My right arm hurts. It’s where they gave me the Rhogham shot because I have O- blood. The nurse said “This is for future pregnancies.” I felt like telling her “I know, I’ve had this shot countless times already. Why even bother this time? I’m not planning on having any future pregnancies.”
My tongue is swollen and sore. Because I bit it while I was under anesthesia and they shoved a breathing tube down my throat to keep me under. It hurts when I eat, when I speak, when I swallow, when I brush my teeth.
My right arm itches in my elbow crease. Because I’m having a reaction to the tape where my IV was put in. Where the nurse, who didn’t know what she was doing, shoved the IV into my arm. My husband and I said they probably put the inexperienced nurse with us, because well, our baby isn’t alive anymore anyway, right?
This is miscarriage.
My whole body aches. It aches. It’s sore. I woke up feeling like a truck hit me. I’ve had this feeling twice before. Except the other two times it was worth it. I had a crying baby next to my bed so all that pushing was worth it. But this time it didn’t even hit me that that was the reason I was sore to begin with. My husband had to remind me. “Babe you delivered a baby. Of course, it’s sore.” My poor husband who had to witness every hour of it, and sit there helpless in his own grief. I can’t get the image out of my head of his face. My eyes filled with tears looking at him, pleading with God that this would be over. I had pushed the baby out already but the placenta wouldn’t budge so the doctor was trying to “help” me push it out. But it just felt like she was scraping, tugging, pulling, my insides out. It didn’t feel like “help” at all. It was the most horrible pain I have ever felt. And he sat there holding my hand, my anchor, through it all.
The nurse, who didn’t know what she was doing, asked me if I finally wanted the pain medication. Because I had refused it up until this point. You see, I wanted to feel the pain of it all. I wanted to feel something, anything. And I had. I had felt my body push my dead baby out of me. I had felt him in the birth canal, just like I had felt my two girls there twice before. And it was peaceful when he finally came out. It was. I thought it was over, but then I remembered that was just the beginning. I remembered that the doctor had warned me beforehand the placenta might take a little more time. I pleaded with God because I didn’t want to have another D&C. The first one was the most traumatic thing I have ever been through. I came out of the anesthesia crying “My baby, my baby!” and the nurse, thankfully that one did know what she was doing, had to calm me down. She was like an angel, because that time I was by myself. My husband was not allowed in the recovery area. So it was just her and me. She talked with me and comforted me out of my trauma until I fell asleep.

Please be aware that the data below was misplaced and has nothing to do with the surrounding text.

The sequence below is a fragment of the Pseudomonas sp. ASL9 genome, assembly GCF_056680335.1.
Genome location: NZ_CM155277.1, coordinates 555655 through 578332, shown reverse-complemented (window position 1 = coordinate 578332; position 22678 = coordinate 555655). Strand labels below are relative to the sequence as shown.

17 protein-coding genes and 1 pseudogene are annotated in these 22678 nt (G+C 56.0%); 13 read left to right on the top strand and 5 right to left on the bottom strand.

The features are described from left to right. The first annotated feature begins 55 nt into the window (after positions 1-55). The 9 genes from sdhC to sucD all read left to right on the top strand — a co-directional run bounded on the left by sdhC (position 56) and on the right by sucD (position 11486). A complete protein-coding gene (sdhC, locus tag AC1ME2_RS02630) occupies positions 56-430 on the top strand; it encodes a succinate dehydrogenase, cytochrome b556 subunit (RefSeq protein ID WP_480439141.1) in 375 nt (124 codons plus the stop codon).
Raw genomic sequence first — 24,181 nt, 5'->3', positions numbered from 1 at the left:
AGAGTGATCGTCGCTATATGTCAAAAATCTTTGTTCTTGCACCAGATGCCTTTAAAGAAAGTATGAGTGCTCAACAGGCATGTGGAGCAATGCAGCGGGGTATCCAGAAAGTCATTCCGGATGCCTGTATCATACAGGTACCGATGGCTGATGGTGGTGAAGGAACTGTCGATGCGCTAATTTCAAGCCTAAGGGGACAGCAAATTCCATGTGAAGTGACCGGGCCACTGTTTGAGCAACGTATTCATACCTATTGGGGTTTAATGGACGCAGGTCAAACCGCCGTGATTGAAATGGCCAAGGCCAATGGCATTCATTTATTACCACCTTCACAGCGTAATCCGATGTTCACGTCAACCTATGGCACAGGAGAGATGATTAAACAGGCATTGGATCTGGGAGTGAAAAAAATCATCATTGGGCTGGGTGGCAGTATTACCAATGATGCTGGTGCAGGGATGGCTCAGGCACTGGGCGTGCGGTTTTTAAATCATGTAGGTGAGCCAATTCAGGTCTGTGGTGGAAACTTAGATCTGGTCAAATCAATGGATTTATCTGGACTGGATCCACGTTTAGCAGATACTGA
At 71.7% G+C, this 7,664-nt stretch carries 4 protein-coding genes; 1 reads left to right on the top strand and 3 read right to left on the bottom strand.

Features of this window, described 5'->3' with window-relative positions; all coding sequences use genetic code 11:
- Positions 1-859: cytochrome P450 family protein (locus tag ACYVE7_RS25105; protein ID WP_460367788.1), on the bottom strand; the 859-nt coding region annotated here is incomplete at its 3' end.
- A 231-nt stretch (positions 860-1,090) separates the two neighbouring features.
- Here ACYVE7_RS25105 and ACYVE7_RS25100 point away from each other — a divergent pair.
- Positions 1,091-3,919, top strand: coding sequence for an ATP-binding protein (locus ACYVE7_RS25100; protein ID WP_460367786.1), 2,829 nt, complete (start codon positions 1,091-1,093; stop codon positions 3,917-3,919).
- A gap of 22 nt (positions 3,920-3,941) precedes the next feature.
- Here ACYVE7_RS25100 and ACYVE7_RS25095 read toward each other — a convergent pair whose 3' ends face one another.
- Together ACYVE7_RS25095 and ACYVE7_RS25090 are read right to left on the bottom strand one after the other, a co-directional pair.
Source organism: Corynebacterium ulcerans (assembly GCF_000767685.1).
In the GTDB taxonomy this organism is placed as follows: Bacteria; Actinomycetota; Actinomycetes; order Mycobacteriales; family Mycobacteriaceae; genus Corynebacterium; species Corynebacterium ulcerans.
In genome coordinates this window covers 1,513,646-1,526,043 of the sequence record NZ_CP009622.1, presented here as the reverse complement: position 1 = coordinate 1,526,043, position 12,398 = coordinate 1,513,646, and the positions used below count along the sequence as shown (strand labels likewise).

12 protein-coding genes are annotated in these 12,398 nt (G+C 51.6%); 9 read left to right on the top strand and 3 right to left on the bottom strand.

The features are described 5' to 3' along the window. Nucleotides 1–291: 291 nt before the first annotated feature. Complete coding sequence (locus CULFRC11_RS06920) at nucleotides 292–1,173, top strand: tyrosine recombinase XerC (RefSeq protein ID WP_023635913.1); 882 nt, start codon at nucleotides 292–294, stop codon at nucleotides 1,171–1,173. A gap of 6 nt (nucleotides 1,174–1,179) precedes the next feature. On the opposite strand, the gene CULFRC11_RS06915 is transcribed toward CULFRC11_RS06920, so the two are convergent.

Well, I still ended up needing a D&C this time because I had bled quite a lot by this point. I didn’t care. I just wanted it to be over.
This time, I came out of anesthesia crying out in pain. I thought for sure I had woken up in the middle of the procedure because there was no way I could be in that much pain. My husband grabbed my hand and I asked him “Why does God hate me? Why does he hate me so much?” I couldn’t control myself. I sobbed and said I just wanted to go home and be with our girls. I missed them. I needed them. I cussed at my nurse because she wouldn’t give me the pain meds. Something about she couldn’t override the meds the anesthesiologist had put in. I don’t know, I just know I said “Shut up! And give me something!” and she did. I sobbed and sobbed and sobbed, while my husband held my hand. Until I finally let go and succumbed to the overwhelming exhaustion and fell asleep.
When I woke up, I remembered where I was and sobbed some more. I felt disoriented. My baby was no longer inside of me. I was no longer pregnant. I had a new nurse, thank God. I asked her if she could try to do some footprints of the baby and she did. I appreciated her efforts. I know she was probably thinking “there’s no way I’m going to be able to get a decent footprint from this tiny baby” but surprisingly she did and she was proud of it! She explained that we had two options. We could make arrangements ourselves for a funeral home to take the baby or we could allow the hospital to take care of the arrangements in a communal burial they have every so often for babies who are that small. We opted for the latter. I couldn’t imagine calling funeral homes to make arrangements to take our small baby. I didn’t want to go through that. And neither did my husband. We felt like we got the closure we needed by getting to see him. Hold his hand and take a few pictures. I’ll never forget the perfect detail of his little body. Fully formed. So perfect. Whole. A true miracle how someone so small can make the biggest impact on your life, forever.